Ferrites are my friends. You can never have enough clamp-on ferrite RFI filters. Unfortunately just about every radio and components stockist charges a ridiculously high price for them, like £2.50 (about $4) each, which makes it expensive to keep a stock of them. However, a few weeks ago I found an eBay seller in China that was selling packs of 6 or 10 clamp-on RFI ferrites at a much more acceptable price, so I sent off for a bunch of them.
This afternoon the K3 was sitting scanning 2m 144.250-144.350 while I was working, and I noticed a 3 S-point increase in the background noise level. My wife had just switched on her laptop, so I thought that might be the culprit, and sure enough we soon found that the noise was being radiated by the power supply cable. Even if the power supply was off and the computer was running from its battery, the noise level jumped up when the power cable was connected. One turn of the cable through a clamp-on ferrite was all it took to fix it. (Most PC power supplies seem to have a moulded-on ferrite at this point, but curiously not this one.)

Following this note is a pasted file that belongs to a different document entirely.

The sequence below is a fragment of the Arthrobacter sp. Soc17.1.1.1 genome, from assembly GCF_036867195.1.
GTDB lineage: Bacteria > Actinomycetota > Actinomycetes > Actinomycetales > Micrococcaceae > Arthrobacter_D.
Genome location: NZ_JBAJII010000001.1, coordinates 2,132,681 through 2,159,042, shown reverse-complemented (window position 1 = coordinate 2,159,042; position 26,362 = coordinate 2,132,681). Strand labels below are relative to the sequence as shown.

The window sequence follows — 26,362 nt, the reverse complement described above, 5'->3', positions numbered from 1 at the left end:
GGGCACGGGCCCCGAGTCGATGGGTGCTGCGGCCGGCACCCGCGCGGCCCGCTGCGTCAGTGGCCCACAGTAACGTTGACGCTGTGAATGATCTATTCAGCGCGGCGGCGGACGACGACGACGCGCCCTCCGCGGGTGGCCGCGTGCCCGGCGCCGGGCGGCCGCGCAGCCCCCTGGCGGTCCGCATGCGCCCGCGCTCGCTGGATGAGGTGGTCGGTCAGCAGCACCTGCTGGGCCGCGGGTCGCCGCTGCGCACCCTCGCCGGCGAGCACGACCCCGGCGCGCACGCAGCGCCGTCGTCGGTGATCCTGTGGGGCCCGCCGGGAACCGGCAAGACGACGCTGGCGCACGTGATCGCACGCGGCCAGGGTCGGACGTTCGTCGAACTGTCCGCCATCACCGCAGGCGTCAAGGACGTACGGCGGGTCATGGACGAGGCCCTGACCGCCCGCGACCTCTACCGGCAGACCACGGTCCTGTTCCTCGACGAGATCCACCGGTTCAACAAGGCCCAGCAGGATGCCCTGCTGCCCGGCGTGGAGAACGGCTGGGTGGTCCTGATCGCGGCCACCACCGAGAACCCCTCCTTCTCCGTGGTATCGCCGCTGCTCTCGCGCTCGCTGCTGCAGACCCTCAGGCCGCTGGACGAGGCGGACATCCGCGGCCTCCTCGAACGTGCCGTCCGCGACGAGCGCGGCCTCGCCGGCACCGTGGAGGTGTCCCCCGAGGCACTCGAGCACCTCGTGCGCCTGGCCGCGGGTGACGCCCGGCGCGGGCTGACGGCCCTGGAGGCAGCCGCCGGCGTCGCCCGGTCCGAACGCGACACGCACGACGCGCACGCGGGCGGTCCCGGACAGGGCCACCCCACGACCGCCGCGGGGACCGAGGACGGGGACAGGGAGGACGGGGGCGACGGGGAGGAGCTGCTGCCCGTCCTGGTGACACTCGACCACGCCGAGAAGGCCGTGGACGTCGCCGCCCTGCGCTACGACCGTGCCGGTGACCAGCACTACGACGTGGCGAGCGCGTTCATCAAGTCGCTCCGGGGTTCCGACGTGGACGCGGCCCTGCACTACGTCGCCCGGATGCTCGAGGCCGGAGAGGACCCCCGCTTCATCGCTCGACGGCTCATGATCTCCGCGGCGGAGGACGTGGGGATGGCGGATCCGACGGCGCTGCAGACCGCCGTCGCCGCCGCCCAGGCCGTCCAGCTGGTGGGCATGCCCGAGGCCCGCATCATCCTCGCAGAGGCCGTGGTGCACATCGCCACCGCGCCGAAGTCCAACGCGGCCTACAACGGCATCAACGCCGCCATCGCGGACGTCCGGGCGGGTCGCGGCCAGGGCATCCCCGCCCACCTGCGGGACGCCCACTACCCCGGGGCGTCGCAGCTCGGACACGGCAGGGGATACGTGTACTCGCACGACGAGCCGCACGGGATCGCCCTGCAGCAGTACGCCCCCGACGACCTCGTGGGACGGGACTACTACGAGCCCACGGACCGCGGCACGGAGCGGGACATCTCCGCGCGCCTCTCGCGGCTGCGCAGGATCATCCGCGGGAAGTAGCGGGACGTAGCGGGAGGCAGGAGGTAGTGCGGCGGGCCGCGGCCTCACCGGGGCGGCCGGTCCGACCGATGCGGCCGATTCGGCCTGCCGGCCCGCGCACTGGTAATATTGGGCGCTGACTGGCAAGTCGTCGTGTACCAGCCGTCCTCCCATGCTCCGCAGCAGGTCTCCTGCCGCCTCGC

A few weeks ago I used clamp-on ferrites to cure a problem with my Elecraft K3 transmitting a poor PSK31 signal (high IMD) on 10m. What seemed to be happening was that RF was getting picked up on the shield of my 2m antenna and coupled back to the K3, causing the problem. I dare say the real cause is a poor RF ground, but it's hard to get good grounding at 28MHz when you're about a quarter wave above ground already. Anyway, fitting clamp-on ferrites to the antenna cables and any other long cables that seemed to be contributing to the problem seem to have cured the trouble.
Clamp-on ferrites have also been quite effective at keeping RF out of the computer. The mouse would freeze when 100W is used on some bands, but looping the USB cable through a ferrite soon fixed it. Without having a box of ferrites sitting patiently in the cupboard, I might have wasted a lot of time trying to find another solution.